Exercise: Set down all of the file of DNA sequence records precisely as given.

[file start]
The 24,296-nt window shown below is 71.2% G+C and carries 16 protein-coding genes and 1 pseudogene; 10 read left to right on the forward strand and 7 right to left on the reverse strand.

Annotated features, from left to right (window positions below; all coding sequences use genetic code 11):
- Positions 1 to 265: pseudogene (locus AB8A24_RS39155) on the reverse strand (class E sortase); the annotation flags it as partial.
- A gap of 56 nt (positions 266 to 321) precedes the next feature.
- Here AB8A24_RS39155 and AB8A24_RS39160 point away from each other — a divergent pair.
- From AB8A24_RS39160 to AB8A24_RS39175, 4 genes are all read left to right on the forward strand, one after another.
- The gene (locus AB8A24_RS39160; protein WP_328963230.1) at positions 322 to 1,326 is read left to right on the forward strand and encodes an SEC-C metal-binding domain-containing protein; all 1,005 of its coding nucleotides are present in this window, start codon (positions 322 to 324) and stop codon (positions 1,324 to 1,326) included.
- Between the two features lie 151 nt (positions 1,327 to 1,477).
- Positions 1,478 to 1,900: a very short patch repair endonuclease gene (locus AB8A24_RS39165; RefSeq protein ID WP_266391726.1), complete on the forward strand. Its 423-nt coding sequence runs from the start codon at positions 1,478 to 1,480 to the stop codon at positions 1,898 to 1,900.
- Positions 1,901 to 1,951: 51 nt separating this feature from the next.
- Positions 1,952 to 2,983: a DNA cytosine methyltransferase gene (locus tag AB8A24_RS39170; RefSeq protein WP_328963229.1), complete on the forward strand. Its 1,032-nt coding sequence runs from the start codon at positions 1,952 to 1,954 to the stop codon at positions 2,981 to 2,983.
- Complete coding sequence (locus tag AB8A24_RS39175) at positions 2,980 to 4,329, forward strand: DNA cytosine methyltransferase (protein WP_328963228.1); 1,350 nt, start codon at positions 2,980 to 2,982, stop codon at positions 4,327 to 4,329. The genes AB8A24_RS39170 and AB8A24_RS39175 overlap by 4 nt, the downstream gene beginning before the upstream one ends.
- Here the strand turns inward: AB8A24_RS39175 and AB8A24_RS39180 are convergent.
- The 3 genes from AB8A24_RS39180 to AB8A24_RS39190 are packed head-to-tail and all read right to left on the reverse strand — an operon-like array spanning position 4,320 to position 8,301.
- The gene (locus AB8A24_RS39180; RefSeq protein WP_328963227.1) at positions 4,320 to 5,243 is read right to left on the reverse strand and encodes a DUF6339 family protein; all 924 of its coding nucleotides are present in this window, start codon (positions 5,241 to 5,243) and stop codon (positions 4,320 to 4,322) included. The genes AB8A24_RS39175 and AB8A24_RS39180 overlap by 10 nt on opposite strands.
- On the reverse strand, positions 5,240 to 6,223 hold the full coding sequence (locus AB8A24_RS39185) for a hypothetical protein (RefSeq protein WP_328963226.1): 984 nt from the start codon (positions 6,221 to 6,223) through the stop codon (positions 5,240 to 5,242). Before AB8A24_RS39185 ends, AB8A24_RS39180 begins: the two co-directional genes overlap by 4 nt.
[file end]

The 24,296-nt window shown below is 71.2% G+C and carries 16 protein-coding genes and 1 pseudogene; 10 read left to right on the forward strand and 7 right to left on the reverse strand.

Annotated features, from left to right (window positions below; all coding sequences use genetic code 11):
- Positions 1 to 265: pseudogene (locus AB8A24_RS39155) on the reverse strand (class E sortase); the annotation flags it as partial.
- A gap of 56 nt (positions 266 to 321) precedes the next feature.
- Here AB8A24_RS39155 and AB8A24_RS39160 point away from each other — a divergent pair.
- From AB8A24_RS39160 to AB8A24_RS39175, 4 genes are all read left to right on the forward strand, one after another.
- The gene (locus AB8A24_RS39160; protein WP_328963230.1) at positions 322 to 1,326 is read left to right on the forward strand and encodes an SEC-C metal-binding domain-containing protein; all 1,005 of its coding nucleotides are present in this window, start codon (positions 322 to 324) and stop codon (positions 1,324 to 1,326) included.
- Between the two features lie 151 nt (positions 1,327 to 1,477).
- Positions 1,478 to 1,900: a very short patch repair endonuclease gene (locus AB8A24_RS39165; RefSeq protein ID WP_266391726.1), complete on the forward strand. Its 423-nt coding sequence runs from the start codon at positions 1,478 to 1,480 to the stop codon at positions 1,898 to 1,900.
- Positions 1,901 to 1,951: 51 nt separating this feature from the next.
- Positions 1,952 to 2,983: a DNA cytosine methyltransferase gene (locus tag AB8A24_RS39170; RefSeq protein WP_328963229.1), complete on the forward strand. Its 1,032-nt coding sequence runs from the start codon at positions 1,952 to 1,954 to the stop codon at positions 2,981 to 2,983.
- Complete coding sequence (locus tag AB8A24_RS39175) at positions 2,980 to 4,329, forward strand: DNA cytosine methyltransferase (protein WP_328963228.1); 1,350 nt, start codon at positions 2,980 to 2,982, stop codon at positions 4,327 to 4,329. The genes AB8A24_RS39170 and AB8A24_RS39175 overlap by 4 nt, the downstream gene beginning before the upstream one ends.
- Here the strand turns inward: AB8A24_RS39175 and AB8A24_RS39180 are convergent.
- The 3 genes from AB8A24_RS39180 to AB8A24_RS39190 are packed head-to-tail and all read right to left on the reverse strand — an operon-like array spanning position 4,320 to position 8,301.
- The gene (locus AB8A24_RS39180; RefSeq protein WP_328963227.1) at positions 4,320 to 5,243 is read right to left on the reverse strand and encodes a DUF6339 family protein; all 924 of its coding nucleotides are present in this window, start codon (positions 5,241 to 5,243) and stop codon (positions 4,320 to 4,322) included. The genes AB8A24_RS39175 and AB8A24_RS39180 overlap by 10 nt on opposite strands.
- On the reverse strand, positions 5,240 to 6,223 hold the full coding sequence (locus AB8A24_RS39185) for a hypothetical protein (RefSeq protein WP_328963226.1): 984 nt from the start codon (positions 6,221 to 6,223) through the stop codon (positions 5,240 to 5,242). Before AB8A24_RS39185 ends, AB8A24_RS39180 begins: the two co-directional genes overlap by 4 nt.